This two-pronged approach — collagen breakdown and replenishment — effectively corrects scarring and promotes new tissue regeneration. Expect noticeable improvement in your acne scars with regular microneedling sessions.
Secret Tip: Pair Microneedling With PRP for Better Results
As if the eye-opening benefits of microneedling for acne scars aren’t enough, there’s a proverbial cherry on top: Platelet-rich plasma (PRP) — when paired with microneedling — supercharges the overall improvements in acne scarring.
PRP is sourced through a medical procedure. Some blood is drawn from your arm and processed to create a plasma rich in your blood platelets. The platelet-rich plasma is then injected back into your skin and/or applied topically.
So, why should you combine PRP with microneedling for acne scars?
A 2016 study featured in the Journal of Cosmetic Dermatology analyzed the effects of microneedling alone versus microneedling with PRP. 50 patients with atrophic acne scars had microneedling done on the right half of their faces and microneedling with PRP on their left halves.
The results showed that, in terms of acne scarring improvements, the right halves performed significantly better (62.2%) than the left halves (45.8%). If you’re now convinced, speak with your dermatologist or aesthetician to decide if you should try PRP with microneedling in your next session.
Do note that microneedling with PRP comes at a hefty price. Still, their efficacy is rooted in science, so it may be a worthwhile investment if you desire a smoother complexion.
Are There Any Side Effects of Microneedling For Acne Scars?
Due to microneedling’s need for minimal downtime, it’s a relatively safe procedure to help you reach your #skingoals.
Then again, you may experience minor side effects such as:
- Skin irritation
- Dryness and/or skin flaking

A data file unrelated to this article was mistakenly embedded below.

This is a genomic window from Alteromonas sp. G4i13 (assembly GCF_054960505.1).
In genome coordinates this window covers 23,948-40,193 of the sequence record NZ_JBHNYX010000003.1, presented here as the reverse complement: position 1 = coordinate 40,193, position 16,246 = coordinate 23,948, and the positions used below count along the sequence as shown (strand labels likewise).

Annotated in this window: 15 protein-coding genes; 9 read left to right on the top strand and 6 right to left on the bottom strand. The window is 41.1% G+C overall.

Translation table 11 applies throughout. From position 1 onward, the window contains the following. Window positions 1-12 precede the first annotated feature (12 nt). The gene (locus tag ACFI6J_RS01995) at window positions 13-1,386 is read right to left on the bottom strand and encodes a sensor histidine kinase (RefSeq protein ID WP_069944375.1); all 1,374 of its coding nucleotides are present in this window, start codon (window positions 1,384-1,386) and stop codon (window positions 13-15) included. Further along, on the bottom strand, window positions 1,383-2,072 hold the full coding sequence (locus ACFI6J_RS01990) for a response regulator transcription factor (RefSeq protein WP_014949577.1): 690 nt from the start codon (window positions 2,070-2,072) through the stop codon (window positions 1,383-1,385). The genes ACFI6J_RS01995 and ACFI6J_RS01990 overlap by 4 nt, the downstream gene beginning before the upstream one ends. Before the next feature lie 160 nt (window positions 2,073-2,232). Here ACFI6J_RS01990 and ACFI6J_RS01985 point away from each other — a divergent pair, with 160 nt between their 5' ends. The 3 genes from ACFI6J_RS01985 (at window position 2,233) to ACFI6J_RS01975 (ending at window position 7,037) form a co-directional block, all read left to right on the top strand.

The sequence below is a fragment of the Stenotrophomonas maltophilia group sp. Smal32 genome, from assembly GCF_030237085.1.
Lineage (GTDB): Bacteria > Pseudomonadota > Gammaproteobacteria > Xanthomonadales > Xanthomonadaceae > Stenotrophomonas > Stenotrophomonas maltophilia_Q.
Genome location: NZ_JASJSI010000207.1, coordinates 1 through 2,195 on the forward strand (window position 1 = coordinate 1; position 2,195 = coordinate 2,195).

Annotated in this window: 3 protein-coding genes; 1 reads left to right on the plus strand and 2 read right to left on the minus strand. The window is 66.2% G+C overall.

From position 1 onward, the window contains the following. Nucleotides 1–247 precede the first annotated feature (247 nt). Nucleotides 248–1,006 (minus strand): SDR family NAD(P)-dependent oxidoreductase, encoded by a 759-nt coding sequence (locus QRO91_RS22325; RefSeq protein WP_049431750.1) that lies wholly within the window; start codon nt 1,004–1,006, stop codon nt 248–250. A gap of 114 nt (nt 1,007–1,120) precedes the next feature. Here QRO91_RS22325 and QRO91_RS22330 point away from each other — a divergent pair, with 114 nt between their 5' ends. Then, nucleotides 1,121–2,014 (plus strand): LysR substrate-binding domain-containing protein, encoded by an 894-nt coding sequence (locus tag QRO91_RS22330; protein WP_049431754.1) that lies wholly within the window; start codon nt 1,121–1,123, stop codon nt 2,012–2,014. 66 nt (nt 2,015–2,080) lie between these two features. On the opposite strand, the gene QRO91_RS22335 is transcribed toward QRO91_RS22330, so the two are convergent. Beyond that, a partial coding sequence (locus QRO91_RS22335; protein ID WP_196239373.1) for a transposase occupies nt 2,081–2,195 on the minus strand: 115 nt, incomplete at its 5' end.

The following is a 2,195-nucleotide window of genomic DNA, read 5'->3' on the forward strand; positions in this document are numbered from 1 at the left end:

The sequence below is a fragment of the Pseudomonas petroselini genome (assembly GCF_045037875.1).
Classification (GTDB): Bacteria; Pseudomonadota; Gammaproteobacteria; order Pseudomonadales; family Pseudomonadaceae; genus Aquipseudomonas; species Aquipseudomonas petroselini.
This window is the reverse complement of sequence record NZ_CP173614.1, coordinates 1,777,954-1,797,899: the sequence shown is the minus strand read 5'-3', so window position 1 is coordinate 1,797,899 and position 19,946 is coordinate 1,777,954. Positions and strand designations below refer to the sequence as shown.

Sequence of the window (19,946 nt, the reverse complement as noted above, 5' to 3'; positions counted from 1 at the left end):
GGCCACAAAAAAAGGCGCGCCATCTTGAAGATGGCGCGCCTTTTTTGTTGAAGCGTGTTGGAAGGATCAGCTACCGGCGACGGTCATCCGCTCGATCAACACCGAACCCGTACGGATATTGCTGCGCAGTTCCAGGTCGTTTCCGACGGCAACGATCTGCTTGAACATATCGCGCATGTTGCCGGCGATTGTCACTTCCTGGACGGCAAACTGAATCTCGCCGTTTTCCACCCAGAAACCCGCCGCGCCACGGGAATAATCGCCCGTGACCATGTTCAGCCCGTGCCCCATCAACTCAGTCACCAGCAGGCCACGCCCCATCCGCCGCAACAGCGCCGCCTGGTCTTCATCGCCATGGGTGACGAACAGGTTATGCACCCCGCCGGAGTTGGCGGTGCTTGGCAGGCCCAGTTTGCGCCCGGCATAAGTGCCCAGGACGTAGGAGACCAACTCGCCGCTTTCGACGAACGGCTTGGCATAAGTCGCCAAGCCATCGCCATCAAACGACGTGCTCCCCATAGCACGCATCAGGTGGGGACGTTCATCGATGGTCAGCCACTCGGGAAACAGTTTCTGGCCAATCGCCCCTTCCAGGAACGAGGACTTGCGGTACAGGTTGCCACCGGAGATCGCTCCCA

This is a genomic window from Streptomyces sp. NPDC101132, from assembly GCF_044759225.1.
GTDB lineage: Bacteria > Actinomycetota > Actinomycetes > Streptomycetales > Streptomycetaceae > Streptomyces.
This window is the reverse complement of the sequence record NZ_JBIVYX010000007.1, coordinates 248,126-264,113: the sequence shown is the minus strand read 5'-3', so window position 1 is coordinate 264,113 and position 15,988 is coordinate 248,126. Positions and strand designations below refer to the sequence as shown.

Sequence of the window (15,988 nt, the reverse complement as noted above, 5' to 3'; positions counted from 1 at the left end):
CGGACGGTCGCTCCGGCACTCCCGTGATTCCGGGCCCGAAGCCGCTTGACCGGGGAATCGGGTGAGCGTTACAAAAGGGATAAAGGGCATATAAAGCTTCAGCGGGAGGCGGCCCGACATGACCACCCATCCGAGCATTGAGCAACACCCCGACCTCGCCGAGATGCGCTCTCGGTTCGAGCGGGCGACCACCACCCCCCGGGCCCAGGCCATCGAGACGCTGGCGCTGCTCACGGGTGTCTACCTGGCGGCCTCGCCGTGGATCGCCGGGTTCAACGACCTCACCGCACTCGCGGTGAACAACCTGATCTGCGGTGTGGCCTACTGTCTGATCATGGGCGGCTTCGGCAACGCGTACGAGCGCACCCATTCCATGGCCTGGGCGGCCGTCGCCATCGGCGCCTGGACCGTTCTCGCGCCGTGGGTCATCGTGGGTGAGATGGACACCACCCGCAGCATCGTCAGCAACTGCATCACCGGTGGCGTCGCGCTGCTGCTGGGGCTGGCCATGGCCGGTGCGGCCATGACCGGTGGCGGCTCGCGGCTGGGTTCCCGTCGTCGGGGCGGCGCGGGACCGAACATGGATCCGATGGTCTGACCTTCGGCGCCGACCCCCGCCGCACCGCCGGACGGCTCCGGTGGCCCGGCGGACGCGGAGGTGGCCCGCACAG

These side effects are common and usually subside within a few days. Be sure to check with your dermatologist if they don’t.
After your treatment, prioritize sun protection — apply sunscreen and avoid direct sunlight as much as possible. Also, skip harsh, alcohol-based facial products, which can worsen skin irritation.
Can I Use Microneedling for Active Acne?
While microneedling is safe for most people, you should avoid it if you have:
- Active acne breakouts
- Active skin infections
Microneedling is also not recommended if you’re pregnant. Consult your primary doctor or dermatologist before embarking on this cosmetic treatment.
How Long Does It Take To See Results?
You should start seeing some results about 6 weeks after your microneedling session.
With that said, most people need at least three sessions (every month) to see visible results. After all, collagen regeneration doesn’t happen overnight — the full process may take several months to a year.
In fact, The Journal of Plastic and Reconstructive Surgery detailed “a significant increase in collagen deposition” six months after microneedling, with a 40% increase in skin thickening at the one-year mark.
Given that all good things take time, just know that your skin texture will continually improve over time.
A More Even, Glowing Complexion Is Just Within Reach
If you’ve ever wondered whether microneedling for acne scars actually works, you now have your answer — it’s the key to unlocking the even, glowing complexion you’ve always dreamt of having.
With microneedling, your days of agonizing over unsightly acne scars or feeling like you have to cover them up with foundation are over. The simple act of using a derma roller to gently prick the top skin layer and spur collagen production helps smooth out textural irregularities.
Of course, to reap the full benefits of microneedling, check if you’re suitable for the treatment. Discuss it with a skilled dermatologist or aesthetician, so you know your skin will be in good hands.
You’d also want to be prepared for any potential side effects and take extra care afterward. Most importantly, practice patience and consistency as the best version of your face is awaiting you at the end of your microneedling journey